[Syosset, NY] A Preliminary Response of the Holy Synod of Bishops of the Orthodox Church in America to proposals with regard to canonical restructuring, a topic of discussion at the fifth meeting of the Assembly of Canonical Orthodox Bishops of the United States of America in Dallas, TX September 15-19, 2014, was issued and distributed to all bishops on September 17.
The text of the Preliminary Response reads as follows.
PRELIMINARY RESPONSE OF THE HOLY SYNOD OF BISHOPS OF THE ORTHODOX CHURCH IN AMERICA TO THE PROPOSALS FOR CANONICAL RESTRUCTURING
September 17, 2014
“The light of Orthodoxy was not lit to shine only on a small number of men. The Orthodox Church is universal; it remembers the words of its Founder: ‘Go ye unto all the world, and preach the Gospel to every creature’ [Mark 16:15]…. We ought to share our spiritual wealth, our truth, light, and joy with others who are deprived of these blessings, but often are seeking them and thirsting for them….” [St. Tikhon, Patriarch of Moscow and Enlightener of North America Homily for the Sunday of Orthodoxy, 1903, San Francisco].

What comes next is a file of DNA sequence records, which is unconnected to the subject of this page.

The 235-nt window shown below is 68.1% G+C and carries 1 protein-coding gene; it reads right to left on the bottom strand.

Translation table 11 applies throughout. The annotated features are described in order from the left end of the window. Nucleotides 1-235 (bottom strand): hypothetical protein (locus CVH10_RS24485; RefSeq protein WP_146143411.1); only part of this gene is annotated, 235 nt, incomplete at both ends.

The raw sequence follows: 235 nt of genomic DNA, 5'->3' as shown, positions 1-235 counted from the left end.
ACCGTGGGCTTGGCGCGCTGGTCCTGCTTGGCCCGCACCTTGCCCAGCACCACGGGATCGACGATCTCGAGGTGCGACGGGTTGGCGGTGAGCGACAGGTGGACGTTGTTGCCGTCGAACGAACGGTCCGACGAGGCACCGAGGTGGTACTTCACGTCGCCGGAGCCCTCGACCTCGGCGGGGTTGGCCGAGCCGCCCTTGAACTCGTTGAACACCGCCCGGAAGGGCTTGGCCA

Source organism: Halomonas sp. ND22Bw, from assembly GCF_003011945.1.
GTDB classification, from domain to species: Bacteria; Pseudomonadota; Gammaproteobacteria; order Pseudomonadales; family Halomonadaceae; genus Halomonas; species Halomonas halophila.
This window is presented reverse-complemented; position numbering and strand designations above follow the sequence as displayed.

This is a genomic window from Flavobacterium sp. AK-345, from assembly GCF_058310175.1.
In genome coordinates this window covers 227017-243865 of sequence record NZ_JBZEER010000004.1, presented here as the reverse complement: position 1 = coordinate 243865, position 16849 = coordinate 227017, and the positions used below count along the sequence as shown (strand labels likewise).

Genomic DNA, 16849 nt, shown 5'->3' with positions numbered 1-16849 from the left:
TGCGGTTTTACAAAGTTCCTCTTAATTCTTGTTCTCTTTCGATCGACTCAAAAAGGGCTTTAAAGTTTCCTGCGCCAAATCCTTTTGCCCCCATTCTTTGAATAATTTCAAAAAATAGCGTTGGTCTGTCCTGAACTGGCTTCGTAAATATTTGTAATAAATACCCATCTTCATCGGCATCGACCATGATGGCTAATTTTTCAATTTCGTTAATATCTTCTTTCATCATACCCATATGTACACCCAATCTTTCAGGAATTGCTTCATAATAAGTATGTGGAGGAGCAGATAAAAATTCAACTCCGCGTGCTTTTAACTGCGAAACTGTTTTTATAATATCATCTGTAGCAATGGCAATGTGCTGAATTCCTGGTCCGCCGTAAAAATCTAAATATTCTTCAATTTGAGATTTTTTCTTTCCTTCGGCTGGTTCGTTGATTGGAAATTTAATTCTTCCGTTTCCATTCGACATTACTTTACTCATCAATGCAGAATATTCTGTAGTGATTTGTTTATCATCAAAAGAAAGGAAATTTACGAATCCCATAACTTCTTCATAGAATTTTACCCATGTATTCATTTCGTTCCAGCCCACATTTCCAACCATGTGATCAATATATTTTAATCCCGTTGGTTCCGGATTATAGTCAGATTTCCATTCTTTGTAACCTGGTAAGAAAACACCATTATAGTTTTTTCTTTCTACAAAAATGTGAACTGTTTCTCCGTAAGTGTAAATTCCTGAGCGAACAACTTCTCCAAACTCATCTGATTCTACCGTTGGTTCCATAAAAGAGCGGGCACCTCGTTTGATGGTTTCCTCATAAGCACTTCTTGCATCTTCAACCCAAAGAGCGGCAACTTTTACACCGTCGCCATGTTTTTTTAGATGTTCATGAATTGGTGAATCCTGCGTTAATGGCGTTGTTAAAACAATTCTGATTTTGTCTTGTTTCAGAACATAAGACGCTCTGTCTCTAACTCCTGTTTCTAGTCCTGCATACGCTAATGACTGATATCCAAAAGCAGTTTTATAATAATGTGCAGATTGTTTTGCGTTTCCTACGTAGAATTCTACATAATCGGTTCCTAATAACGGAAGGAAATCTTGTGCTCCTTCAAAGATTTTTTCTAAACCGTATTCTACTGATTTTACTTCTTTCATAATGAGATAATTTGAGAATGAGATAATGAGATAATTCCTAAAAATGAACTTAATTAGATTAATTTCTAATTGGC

The fourth gathering of the Assembly of Canonical Orthodox Bishops in North America (ACOB) took place on September 17-19, 2013 in Chicago, Illinois. At that meeting, the Committee for Canonical Regional Planning presented a Proposal for Canonical Administrative Restructuring, which was discussed in detail at several sessions by the assembled bishops.
According to the minutes of Assembly IV, “[t]here was a general sense that there was no agreement on the proposed model at this time, but that the model was a good starting point for further discussion and development.” In addition, the suggestion was made that, “following the conclusion of Assembly IV, there should be discussion within each jurisdiction about the proposals.”
More recently, the Committee for Canonical Regional Planning has forwarded to all the bishops of the Assembly an updated proposal for canonical restructuring in our region along with a second unsolicited proposal from an interested group outside of the Committee. These are being discussed at our Assembly gathered here in Dallas. Several jurisdictions have already offered responses to the most recent proposals or expanded on the comments they have made about last year’s Proposal.
The Holy Synod of Bishops of the Orthodox Church in America is presently considering its own fuller and more comprehensive contribution to the present discussion but offers the following points as an outline of some principles which we feel should be considered by the brothers of the Assembly:
- The Holy Synod of Bishops of the Orthodox Church in America remains committed to the work of the Assembly of Bishops and is grateful to the Most Holy Patriarchs and Primates for initiating the process that has taken us from the Fourth Pre-Conciliar Pan Orthodox Conference in Chambésy, Switzerland in June of 2009 to our present expectation of a Great and Holy Council in 2016.